Naked Politics

Lawsuit saying state Cabinet meeting in Israel flouts Sunshine law is rejected twice

With the Mediterranean Sea as a backdrop, Gov. Ron DeSantis speaks to reporters ahead of the first full day of a Florida trade delegation trip to Israel.
With the Mediterranean Sea as a backdrop, Gov. Ron DeSantis speaks to reporters ahead of the first full day of a Florida trade delegation trip to Israel.

A lawsuit against Gov. Ron DeSantis and the Florida state Cabinet seeking to stop their “ceremonial” meeting in Jerusalem Wednesday stalled after a county judge rejected it for the second time in two days. The meeting went on as planned.

Open government advocates said they are reviewing their next steps and expect to reach a decision on how to proceed by early next week.

The First Amendment Foundation, joined by several news organizations including the Miami Herald and the Tampa Bay Times, sued the Cabinet in Leon County Circuit Court Tuesday, arguing the Cabinet had violated the state’s open meetings law by meeting 6,000 miles away from Tallahassee and not opening the meeting to the public. The announcement that the body would meet in Jerusalem was made about a week before the trip took place.

But Judge Angela Dempsey, who had been assigned the case, dismissed the initial complaint Tuesday saying that there was no evidence the defendants had been served with the summons in time. In an order released about an hour before the Cabinet met Wednesday, Dempsey rejected a motion to reconsider, referencing the first decision.

In the half-hour meeting, which took place Wednesday morning Florida time, DeSantis — alongside Attorney General Ashley Moody, Chief Financial Officer Jimmy Patronis and Agriculture Commissioner Nicole “Nikki” Fried — heard presentations on a handful of issues including water quality and emergency management and agreed to a resolution affirming the Florida-Israeli relationship.

The meeting was livestreamed on the Florida Channel online and in the Cabinet meeting room in the state Capitol building, which was sparsely filled with some Cabinet aides and members of the media. Reporters accompanying the delegation in Israel were not permitted to use laptops or cellphones while attending the meeting.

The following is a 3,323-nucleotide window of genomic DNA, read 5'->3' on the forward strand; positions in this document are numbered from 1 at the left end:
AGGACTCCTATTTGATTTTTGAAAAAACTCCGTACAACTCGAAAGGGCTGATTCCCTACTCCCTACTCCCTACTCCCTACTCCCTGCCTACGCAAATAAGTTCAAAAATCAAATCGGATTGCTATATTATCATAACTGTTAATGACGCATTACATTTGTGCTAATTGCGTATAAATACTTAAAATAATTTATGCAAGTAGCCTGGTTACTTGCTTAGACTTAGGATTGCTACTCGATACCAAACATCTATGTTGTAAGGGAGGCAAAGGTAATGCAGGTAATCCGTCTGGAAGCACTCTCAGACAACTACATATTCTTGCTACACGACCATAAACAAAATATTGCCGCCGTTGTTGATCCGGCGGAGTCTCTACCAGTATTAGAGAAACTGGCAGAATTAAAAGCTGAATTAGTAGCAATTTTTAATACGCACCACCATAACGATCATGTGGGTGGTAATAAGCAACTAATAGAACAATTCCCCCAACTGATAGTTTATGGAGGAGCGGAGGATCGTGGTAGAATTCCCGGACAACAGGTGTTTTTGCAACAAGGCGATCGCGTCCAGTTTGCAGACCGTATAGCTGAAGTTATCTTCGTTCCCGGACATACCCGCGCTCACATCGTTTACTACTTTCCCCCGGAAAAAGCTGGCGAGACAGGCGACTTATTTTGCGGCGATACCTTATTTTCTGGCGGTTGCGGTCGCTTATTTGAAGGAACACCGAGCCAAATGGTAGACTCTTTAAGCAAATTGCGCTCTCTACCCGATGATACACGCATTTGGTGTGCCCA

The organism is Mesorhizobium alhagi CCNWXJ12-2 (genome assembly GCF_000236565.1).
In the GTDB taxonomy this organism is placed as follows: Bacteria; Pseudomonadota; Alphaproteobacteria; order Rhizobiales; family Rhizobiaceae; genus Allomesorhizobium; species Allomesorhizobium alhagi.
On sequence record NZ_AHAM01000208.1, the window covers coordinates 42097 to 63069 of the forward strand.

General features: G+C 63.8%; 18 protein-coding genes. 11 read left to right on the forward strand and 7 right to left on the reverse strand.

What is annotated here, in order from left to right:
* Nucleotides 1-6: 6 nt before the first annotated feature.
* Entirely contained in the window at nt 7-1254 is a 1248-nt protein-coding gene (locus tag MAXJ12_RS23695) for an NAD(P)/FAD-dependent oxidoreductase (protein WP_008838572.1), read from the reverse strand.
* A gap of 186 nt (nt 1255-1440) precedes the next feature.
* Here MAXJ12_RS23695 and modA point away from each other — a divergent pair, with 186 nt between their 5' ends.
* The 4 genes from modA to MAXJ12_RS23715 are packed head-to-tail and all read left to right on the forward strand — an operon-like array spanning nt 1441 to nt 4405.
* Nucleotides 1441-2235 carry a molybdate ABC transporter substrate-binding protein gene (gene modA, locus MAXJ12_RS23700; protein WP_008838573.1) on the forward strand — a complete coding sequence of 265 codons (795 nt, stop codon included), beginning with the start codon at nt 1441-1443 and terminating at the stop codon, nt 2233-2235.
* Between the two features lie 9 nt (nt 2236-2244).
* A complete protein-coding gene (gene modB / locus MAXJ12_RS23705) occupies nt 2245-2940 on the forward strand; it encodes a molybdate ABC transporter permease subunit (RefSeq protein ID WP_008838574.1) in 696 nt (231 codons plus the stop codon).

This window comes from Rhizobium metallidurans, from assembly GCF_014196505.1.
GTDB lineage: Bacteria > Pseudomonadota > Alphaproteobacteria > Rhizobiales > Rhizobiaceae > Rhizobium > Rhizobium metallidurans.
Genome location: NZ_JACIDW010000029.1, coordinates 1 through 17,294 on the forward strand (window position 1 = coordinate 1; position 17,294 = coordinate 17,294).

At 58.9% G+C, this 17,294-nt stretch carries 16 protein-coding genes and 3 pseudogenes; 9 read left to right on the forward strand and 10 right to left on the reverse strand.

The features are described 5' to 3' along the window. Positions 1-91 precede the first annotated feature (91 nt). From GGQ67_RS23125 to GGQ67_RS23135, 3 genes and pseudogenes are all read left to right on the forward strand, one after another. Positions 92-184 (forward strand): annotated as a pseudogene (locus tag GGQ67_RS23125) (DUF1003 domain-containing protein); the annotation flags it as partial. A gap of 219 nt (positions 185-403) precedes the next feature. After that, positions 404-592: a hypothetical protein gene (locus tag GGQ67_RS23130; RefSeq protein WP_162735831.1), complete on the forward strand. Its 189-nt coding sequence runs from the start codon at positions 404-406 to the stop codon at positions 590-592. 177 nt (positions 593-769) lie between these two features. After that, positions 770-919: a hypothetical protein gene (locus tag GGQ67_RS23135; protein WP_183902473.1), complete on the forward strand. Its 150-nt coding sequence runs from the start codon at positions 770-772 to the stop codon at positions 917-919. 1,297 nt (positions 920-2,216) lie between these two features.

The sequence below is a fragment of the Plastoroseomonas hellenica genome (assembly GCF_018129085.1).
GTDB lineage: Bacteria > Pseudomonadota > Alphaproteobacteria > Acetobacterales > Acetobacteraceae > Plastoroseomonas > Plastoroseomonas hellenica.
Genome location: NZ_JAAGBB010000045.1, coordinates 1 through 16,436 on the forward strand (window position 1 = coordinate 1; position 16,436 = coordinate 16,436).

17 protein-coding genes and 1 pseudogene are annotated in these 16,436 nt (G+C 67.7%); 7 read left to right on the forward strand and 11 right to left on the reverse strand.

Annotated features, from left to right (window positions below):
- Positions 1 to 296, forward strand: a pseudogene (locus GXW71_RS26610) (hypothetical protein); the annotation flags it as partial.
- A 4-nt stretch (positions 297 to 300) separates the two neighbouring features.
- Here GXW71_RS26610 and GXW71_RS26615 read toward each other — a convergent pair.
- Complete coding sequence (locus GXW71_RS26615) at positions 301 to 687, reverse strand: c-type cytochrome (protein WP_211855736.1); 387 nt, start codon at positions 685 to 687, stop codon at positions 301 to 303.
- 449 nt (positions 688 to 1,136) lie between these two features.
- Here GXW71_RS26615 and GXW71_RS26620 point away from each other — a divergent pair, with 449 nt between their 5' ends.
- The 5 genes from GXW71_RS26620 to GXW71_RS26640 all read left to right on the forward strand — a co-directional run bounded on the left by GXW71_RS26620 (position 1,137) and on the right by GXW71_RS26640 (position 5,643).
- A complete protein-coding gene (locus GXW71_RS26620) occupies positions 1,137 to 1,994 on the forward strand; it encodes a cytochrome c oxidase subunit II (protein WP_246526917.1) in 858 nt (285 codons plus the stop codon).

In the complaint, the First Amendment Foundation and some of the state’s largest newspapers and publishers, including the Herald, the Times and publishers Gatehouse Media and Gannett, had contended that the broadcast was not enough to satisfy the state’s Sunshine Law requirements. State law requires that meetings of public bodies must have reasonable notice, including when and where they will be held, as well as what will be discussed.

“The meeting has been termed an ‘information gathering’ session. But, even crediting this view, the law is clear that ‘information gathering’ sessions fall within the Sunshine Law’s requirements,” lawyers for the groups wrote in the complaint. ”Moreover, the meeting is being held over 6,000 miles away from the citizens of Florida, and in a secured U.S. State Department facility for which the public does not have ready access … Holding a meeting at this distance in such a facility violates the constitutional and statutory rights of Florida citizens (and the news media) to personally observe the workings of, and for the public to offer comment to, their state’s highest officials.”

Barbara Petersen, president of the First Amendment Foundation, said with the meeting concluded, the groups that sued would identify how to move forward by the time officials return from the Israel trip.

“It’s not over and we’re not dropping it,” she said, noting they might seek a meeting with the governor to explain what she termed “serious constitutional issues.” “Litigation is certainly an option and it’s still on the table.”

DeSantis called the lawsuit “frivolous” Wednesday and cited the broadcast on the Florida Channel as proof the meeting was still open to the public. “People sometimes just want to cause a ruckus,” he said.

But Petersen said the foundation, while it often joins other suits, rarely is a lead plaintiff in litigation unless it deems it necessary.

“It wasn’t a whim where we go out and file a lawsuit,” she said. The official response to the lawsuit “brings home to me that they really don’t have a thorough understanding of the requirements of the Sunshine Law. We don’t take the Constitution lightly and neither should our Cabinet.”

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